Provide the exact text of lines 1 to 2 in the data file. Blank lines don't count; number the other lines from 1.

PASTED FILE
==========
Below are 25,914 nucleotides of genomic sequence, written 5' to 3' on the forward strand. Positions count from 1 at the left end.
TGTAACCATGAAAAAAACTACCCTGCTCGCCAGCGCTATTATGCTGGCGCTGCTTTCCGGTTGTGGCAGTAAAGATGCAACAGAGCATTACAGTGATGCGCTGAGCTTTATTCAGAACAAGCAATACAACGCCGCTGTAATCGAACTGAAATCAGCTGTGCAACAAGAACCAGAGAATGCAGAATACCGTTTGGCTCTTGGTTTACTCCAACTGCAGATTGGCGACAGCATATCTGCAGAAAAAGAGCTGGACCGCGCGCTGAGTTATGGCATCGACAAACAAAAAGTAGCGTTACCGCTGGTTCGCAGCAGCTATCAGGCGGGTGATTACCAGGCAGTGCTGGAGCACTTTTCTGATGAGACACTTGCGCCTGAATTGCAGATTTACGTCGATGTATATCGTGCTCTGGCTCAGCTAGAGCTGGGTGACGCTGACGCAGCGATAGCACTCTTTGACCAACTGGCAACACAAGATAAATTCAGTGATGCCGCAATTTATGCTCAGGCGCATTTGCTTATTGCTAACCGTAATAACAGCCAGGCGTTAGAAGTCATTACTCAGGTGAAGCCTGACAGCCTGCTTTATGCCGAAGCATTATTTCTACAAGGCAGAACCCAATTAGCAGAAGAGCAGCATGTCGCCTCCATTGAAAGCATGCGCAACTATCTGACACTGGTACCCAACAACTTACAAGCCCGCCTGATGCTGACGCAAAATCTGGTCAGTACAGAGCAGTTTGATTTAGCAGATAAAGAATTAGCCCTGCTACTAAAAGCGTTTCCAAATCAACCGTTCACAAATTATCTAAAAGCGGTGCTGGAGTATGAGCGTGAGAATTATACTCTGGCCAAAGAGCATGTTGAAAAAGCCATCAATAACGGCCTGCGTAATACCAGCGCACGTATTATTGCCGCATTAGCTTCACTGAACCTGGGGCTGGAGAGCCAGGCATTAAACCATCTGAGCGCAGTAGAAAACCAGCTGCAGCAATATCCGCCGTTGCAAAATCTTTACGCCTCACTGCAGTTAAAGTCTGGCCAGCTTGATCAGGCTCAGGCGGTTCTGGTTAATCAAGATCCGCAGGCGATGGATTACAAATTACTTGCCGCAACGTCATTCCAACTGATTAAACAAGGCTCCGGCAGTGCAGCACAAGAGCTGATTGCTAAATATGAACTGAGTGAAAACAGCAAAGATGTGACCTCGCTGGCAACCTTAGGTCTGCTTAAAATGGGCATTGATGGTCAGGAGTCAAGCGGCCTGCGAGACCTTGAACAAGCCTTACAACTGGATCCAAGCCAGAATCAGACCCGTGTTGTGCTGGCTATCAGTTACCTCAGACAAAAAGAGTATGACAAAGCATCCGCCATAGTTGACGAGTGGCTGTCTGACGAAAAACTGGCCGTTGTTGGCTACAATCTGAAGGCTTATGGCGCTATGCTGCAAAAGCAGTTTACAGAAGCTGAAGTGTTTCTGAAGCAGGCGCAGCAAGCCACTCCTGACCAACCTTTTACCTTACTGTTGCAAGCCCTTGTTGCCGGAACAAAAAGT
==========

Below are 25,914 nucleotides of genomic sequence, written 5' to 3' on the forward strand. Positions count from 1 at the left end.
TGTAACCATGAAAAAAACTACCCTGCTCGCCAGCGCTATTATGCTGGCGCTGCTTTCCGGTTGTGGCAGTAAAGATGCAACAGAGCATTACAGTGATGCGCTGAGCTTTATTCAGAACAAGCAATACAACGCCGCTGTAATCGAACTGAAATCAGCTGTGCAACAAGAACCAGAGAATGCAGAATACCGTTTGGCTCTTGGTTTACTCCAACTGCAGATTGGCGACAGCATATCTGCAGAAAAAGAGCTGGACCGCGCGCTGAGTTATGGCATCGACAAACAAAAAGTAGCGTTACCGCTGGTTCGCAGCAGCTATCAGGCGGGTGATTACCAGGCAGTGCTGGAGCACTTTTCTGATGAGACACTTGCGCCTGAATTGCAGATTTACGTCGATGTATATCGTGCTCTGGCTCAGCTAGAGCTGGGTGACGCTGACGCAGCGATAGCACTCTTTGACCAACTGGCAACACAAGATAAATTCAGTGATGCCGCAATTTATGCTCAGGCGCATTTGCTTATTGCTAACCGTAATAACAGCCAGGCGTTAGAAGTCATTACTCAGGTGAAGCCTGACAGCCTGCTTTATGCCGAAGCATTATTTCTACAAGGCAGAACCCAATTAGCAGAAGAGCAGCATGTCGCCTCCATTGAAAGCATGCGCAACTATCTGACACTGGTACCCAACAACTTACAAGCCCGCCTGATGCTGACGCAAAATCTGGTCAGTACAGAGCAGTTTGATTTAGCAGATAAAGAATTAGCCCTGCTACTAAAAGCGTTTCCAAATCAACCGTTCACAAATTATCTAAAAGCGGTGCTGGAGTATGAGCGTGAGAATTATACTCTGGCCAAAGAGCATGTTGAAAAAGCCATCAATAACGGCCTGCGTAATACCAGCGCACGTATTATTGCCGCATTAGCTTCACTGAACCTGGGGCTGGAGAGCCAGGCATTAAACCATCTGAGCGCAGTAGAAAACCAGCTGCAGCAATATCCGCCGTTGCAAAATCTTTACGCCTCACTGCAGTTAAAGTCTGGCCAGCTTGATCAGGCTCAGGCGGTTCTGGTTAATCAAGATCCGCAGGCGATGGATTACAAATTACTTGCCGCAACGTCATTCCAACTGATTAAACAAGGCTCCGGCAGTGCAGCACAAGAGCTGATTGCTAAATATGAACTGAGTGAAAACAGCAAAGATGTGACCTCGCTGGCAACCTTAGGTCTGCTTAAAATGGGCATTGATGGTCAGGAGTCAAGCGGCCTGCGAGACCTTGAACAAGCCTTACAACTGGATCCAAGCCAGAATCAGACCCGTGTTGTGCTGGCTATCAGTTACCTCAGACAAAAAGAGTATGACAAAGCATCCGCCATAGTTGACGAGTGGCTGTCTGACGAAAAACTGGCCGTTGTTGGCTACAATCTGAAGGCTTATGGCGCTATGCTGCAAAAGCAGTTTACAGAAGCTGAAGTGTTTCTGAAGCAGGCGCAGCAAGCCACTCCTGACCAACCTTTTACCTTACTGTTGCAAGCCCTTGTTGCCGGAACAAAAAGT